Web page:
This post is part of a series detailing my experience with Damn Early Days (more on that here) and what I’ve learnt attempting to wake up really damn early every day.
We learn by doing. You can read as many recipe books as you want, but you’ll never learn how to bake a pie until you get in the kitchen and start making mistakes. Along that same vein, my first round of DEDs was a masterclass in self-forgiveness and non-judgement.
The amount of preparation I put into that first week was noteworthy: I eschewed social outings to make sure I was in bed by 10 pm, I set out my breakfast for the next morning every night, and I set two alarms, one for 4:50 and the other for 5:00 am. So, when I consistently woke to discover that it was already 6:00 or even 7:00 am, I was not a happy camper. Let’s just say the self-loathing was strong those mornings (which, let’s be honest, were most mornings).
If I couldn’t even follow through on something as simple as waking up at 5:00 am, how was I going to accomplish any of my other, slightly loftier, dreams or aspirations? The fact that I had slept in wasn’t really a big deal, I was still waking up at least an hour earlier than my usual routine. But the mindset I found myself in after failing to meet my goal was not exactly encouraging, and I quickly found myself in a vicious cycle those first few weeks: I’d miss my 5:00 am target, I’d feel bad about myself, I’d accomplish little the rest of the day, I’d go to bed late, repeat.
Over time, it began to dawn on me that it wasn’t my sleeping in that was preventing me from reaching my goals for DEDs; like I said, waking at up at 6:00 was still earlier than my usual time of 8:00 or even 9:00 am. What was preventing me from focusing on my goals for those mornings was my attitude toward myself. My automatic response to judge myself for sleeping in was preventing me from creating the space I needed to be creative and productive. Once I learnt to let go of those negative thoughts and forgive myself, I was able to get on with my mornings.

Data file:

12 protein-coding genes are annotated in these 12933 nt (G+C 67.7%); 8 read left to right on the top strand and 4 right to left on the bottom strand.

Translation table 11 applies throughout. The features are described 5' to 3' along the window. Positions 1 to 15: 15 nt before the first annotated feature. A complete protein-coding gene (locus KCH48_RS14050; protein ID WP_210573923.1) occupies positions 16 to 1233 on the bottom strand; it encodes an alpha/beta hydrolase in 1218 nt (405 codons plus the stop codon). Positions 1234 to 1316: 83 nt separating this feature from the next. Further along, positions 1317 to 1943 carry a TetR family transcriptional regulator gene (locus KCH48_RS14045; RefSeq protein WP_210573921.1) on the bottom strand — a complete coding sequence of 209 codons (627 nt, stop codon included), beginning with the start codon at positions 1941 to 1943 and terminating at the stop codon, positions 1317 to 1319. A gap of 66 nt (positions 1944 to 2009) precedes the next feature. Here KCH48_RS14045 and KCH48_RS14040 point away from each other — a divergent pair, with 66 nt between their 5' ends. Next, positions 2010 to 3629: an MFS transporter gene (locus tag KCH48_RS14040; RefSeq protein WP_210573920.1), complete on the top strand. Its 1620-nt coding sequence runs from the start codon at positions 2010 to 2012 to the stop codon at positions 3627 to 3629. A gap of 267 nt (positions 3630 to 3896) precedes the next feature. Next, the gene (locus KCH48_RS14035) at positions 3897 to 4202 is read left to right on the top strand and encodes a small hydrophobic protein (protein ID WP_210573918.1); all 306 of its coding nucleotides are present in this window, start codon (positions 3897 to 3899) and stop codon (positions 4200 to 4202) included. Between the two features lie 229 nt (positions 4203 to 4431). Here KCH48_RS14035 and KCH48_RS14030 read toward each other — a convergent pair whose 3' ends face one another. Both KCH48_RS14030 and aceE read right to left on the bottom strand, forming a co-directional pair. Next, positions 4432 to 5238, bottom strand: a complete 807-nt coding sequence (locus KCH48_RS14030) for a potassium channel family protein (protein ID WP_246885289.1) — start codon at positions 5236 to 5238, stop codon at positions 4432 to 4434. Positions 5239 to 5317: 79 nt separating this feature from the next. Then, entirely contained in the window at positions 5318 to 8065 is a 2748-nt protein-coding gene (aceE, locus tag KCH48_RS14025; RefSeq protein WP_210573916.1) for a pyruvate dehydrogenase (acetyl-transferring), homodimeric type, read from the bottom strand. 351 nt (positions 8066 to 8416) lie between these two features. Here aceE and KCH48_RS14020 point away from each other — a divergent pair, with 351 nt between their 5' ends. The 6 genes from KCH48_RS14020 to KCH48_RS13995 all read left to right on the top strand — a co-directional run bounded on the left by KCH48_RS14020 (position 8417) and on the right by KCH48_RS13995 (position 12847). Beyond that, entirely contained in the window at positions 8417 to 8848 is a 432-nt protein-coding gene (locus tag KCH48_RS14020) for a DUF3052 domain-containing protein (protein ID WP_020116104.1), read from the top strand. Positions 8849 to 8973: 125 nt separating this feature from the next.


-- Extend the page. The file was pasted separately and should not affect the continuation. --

Now, whenever I miss a target or fail spectacularly, my first response isn’t to judge myself, but to accept that failure is a learning experience and an integral part of becoming the person I want to be. Once you remove the self-deprecating aspect of failure, it becomes easier give yourself 100% to your goals.
Failure is something to celebrate
I’ve since had time to reflect on these and other failures, and have found that many of these failures were as much a result of self-sabotage than anything else.
When I thought of failure as a weakness and a reflection of my own shortcomings, I was much less likely to take the risks required to succeed and those risks that I did take, I’d only attempt in a half-baked, slipshod sort of way. When I didn’t meet my target, I could easily say, “well, I only gave it 50%, so that’s why I failed. I’m sure I would have succeeded if I had gone all in.”
It’s a vicious cycle: the self-judgment that accompanied failure would prevent me from giving 100% which, in turn, would all but guarantee failure and reinforce those feelings of inadequacy. A classic case of self-sabotage.
By learning to forgive myself and celebrate the fact that I took a risk, even if it didn’t work out, lessens the fear of failure. Now when I fail, it’s a learning opportunity, something to be celebrated, not a feeling of dread that I dwell upon days or even weeks later.
So, how have I been getting on with my damn early mornings since I’ve learnt to forgive myself? I’m still not at 100%, but I’m certainly getting out of bed earlier more often, and those days that I do sleep in are still successes in my book.
Because at the end of the day, you can always try again tomorrow.